Attention! Once your free trial runs out, you’ll only be able to use the widgets you’ve already finished/shared with students. While your BookWidgets account will still work and you’ll still get your students’ results with the free BookWidgets version, you won’t be able to duplicate widgets nor create new widgets yourself anymore.
Do you already use short films in class or are you planning to do so? I hope I gave you some new ideas that might inspire you. Which of these ideas is your favorite? Let us know on Twitter! - @ibookwidgets
Or share your own widgets about podcasts in our Teaching with BookWidgets Facebook group so that in turn, you can inspire others!
And most of all… enjoying watching! 🍿
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Teaching with Short Films in Middle & High School ELA
Teaching with short films in ELA is a great way to strengthen reading skills and increase students’ literary analysis.
Why use short films with students?
Much in the same way that short stories can help reach reluctant readers, short films are excellent for demonstrating literary elements in ways that are approachable, memorable, and engaging. They’re also a fantastic choice for ELLs since many of them have little to no dialogue, and therefore rely on more universal means of communicating their message.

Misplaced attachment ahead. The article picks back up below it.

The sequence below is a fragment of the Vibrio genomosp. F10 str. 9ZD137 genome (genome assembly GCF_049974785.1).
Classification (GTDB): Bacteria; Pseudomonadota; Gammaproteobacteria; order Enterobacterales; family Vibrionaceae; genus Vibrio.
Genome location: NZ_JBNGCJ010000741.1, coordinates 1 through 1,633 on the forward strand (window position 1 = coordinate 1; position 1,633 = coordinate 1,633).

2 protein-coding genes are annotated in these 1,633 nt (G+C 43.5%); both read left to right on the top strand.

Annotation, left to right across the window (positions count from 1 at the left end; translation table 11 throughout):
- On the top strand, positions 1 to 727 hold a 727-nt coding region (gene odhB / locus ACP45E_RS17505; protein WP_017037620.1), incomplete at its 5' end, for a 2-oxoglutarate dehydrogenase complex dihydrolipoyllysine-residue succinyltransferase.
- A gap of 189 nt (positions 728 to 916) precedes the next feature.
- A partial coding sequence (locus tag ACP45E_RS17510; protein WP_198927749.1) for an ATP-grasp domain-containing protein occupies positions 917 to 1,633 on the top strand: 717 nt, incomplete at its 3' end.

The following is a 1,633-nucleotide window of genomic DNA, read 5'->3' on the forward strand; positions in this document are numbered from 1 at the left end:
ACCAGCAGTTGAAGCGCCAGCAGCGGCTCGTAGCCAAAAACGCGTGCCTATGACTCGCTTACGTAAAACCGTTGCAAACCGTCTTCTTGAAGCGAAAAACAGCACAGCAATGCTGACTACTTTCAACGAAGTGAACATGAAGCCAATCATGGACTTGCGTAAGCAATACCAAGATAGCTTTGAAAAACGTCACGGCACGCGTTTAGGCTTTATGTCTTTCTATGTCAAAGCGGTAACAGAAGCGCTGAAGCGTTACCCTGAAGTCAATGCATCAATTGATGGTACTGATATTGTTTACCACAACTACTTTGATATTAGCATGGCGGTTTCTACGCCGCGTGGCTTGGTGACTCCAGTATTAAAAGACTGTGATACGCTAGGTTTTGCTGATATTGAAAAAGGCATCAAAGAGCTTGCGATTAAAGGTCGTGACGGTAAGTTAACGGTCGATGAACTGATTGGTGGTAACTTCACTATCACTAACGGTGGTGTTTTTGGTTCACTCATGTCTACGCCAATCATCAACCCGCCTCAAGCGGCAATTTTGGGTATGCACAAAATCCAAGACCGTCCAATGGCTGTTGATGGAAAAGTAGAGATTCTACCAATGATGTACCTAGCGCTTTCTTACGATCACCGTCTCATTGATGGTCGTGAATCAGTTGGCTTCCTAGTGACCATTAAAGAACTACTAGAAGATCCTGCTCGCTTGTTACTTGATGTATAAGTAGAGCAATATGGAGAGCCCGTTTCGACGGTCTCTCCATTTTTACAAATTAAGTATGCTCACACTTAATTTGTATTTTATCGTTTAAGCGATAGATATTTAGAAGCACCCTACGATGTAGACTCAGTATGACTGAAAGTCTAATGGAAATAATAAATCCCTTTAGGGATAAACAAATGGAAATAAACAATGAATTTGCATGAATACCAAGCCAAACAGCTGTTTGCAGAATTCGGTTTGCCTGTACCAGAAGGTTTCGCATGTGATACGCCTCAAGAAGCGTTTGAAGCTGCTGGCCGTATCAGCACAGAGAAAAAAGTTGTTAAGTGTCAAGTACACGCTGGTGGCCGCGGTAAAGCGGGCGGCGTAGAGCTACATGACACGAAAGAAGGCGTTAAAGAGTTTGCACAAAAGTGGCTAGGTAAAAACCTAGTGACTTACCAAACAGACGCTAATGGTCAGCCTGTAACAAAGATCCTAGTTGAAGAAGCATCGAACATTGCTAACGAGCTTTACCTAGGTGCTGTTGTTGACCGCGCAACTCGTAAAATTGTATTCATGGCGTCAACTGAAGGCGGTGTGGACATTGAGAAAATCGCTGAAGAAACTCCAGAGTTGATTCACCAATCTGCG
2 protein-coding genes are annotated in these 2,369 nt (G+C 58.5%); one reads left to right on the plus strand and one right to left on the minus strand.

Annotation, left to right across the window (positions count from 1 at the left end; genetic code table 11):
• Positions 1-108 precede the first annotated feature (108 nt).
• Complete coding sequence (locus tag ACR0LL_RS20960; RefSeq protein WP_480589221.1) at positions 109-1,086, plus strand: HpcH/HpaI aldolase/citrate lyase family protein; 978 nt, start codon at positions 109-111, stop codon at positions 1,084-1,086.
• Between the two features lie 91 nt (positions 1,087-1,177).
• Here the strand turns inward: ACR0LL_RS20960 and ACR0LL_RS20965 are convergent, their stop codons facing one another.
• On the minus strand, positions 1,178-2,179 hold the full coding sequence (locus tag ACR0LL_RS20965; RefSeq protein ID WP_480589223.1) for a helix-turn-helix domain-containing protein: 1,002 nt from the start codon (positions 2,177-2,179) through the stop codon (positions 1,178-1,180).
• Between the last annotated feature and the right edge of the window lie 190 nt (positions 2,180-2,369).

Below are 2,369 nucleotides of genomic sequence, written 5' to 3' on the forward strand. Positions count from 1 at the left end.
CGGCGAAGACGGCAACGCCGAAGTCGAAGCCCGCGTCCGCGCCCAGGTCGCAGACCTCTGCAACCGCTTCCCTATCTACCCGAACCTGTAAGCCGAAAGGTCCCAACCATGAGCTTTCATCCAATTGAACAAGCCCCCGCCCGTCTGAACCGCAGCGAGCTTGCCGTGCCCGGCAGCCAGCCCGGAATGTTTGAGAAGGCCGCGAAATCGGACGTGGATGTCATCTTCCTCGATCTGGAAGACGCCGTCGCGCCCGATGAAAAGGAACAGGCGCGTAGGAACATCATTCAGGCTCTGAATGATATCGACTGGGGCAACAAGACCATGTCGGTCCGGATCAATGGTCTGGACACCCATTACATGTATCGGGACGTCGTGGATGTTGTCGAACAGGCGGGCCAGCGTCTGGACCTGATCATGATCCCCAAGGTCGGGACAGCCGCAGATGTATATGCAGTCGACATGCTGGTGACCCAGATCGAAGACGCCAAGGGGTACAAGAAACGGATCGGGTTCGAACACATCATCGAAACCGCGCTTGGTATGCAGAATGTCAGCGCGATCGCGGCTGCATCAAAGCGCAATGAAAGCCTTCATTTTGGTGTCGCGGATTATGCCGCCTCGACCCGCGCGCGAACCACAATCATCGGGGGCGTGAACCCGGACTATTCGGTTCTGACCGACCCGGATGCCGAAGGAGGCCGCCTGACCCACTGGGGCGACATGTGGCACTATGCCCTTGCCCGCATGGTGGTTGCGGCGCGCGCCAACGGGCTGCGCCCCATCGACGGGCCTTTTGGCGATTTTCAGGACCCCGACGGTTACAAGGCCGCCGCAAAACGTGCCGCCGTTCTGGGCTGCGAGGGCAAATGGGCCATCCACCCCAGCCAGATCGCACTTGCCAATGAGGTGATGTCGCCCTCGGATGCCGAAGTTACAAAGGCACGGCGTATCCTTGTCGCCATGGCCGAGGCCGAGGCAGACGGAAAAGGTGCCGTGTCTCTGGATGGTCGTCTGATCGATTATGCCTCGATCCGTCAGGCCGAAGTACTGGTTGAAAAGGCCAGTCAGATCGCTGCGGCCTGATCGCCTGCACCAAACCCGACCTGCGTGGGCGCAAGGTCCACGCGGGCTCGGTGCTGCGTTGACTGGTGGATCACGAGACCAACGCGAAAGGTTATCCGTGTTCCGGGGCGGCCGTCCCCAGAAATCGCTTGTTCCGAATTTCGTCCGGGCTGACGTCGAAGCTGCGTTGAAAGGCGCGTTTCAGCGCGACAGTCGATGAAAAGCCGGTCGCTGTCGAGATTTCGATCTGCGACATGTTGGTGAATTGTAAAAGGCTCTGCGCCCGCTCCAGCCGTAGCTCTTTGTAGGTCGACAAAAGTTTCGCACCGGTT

I’ll share some specific tips for the short films I’m shouting out, but here are some activities you can use with any short film:
Practice writing summaries . Since short films are just that (short), they’re easy to summarize in a paragraph. You can make it more fun and challenging by asking students to write a haiku summary. Here’s one I wrote, for example:
“Hobbit gets a ring Simply walks into Mordor Has hairy feet. Ew.”